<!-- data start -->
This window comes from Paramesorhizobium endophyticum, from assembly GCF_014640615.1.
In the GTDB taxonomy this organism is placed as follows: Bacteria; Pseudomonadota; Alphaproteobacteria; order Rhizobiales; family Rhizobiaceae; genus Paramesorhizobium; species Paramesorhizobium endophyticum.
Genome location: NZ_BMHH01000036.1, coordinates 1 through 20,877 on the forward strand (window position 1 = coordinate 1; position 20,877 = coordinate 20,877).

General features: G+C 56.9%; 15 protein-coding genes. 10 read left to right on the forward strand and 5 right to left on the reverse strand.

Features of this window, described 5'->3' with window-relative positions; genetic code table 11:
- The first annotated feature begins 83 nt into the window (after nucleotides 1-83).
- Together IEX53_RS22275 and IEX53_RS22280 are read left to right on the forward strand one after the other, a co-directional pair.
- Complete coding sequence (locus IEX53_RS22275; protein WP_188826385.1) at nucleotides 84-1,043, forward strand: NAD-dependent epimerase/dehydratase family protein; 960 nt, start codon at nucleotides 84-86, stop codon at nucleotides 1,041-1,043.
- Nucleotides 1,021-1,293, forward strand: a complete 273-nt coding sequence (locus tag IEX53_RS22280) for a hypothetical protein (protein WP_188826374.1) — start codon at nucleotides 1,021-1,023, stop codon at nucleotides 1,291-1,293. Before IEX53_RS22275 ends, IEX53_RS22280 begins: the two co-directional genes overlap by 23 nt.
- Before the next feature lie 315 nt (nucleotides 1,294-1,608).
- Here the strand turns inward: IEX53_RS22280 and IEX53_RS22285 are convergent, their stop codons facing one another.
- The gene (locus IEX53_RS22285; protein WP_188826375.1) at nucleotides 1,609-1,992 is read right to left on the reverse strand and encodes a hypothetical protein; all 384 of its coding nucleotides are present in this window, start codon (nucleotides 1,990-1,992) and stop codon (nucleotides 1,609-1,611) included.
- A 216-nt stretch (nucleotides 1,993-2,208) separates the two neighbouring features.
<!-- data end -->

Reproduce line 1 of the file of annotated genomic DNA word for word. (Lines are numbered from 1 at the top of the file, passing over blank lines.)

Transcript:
This window comes from Paramesorhizobium endophyticum, from assembly GCF_014640615.1.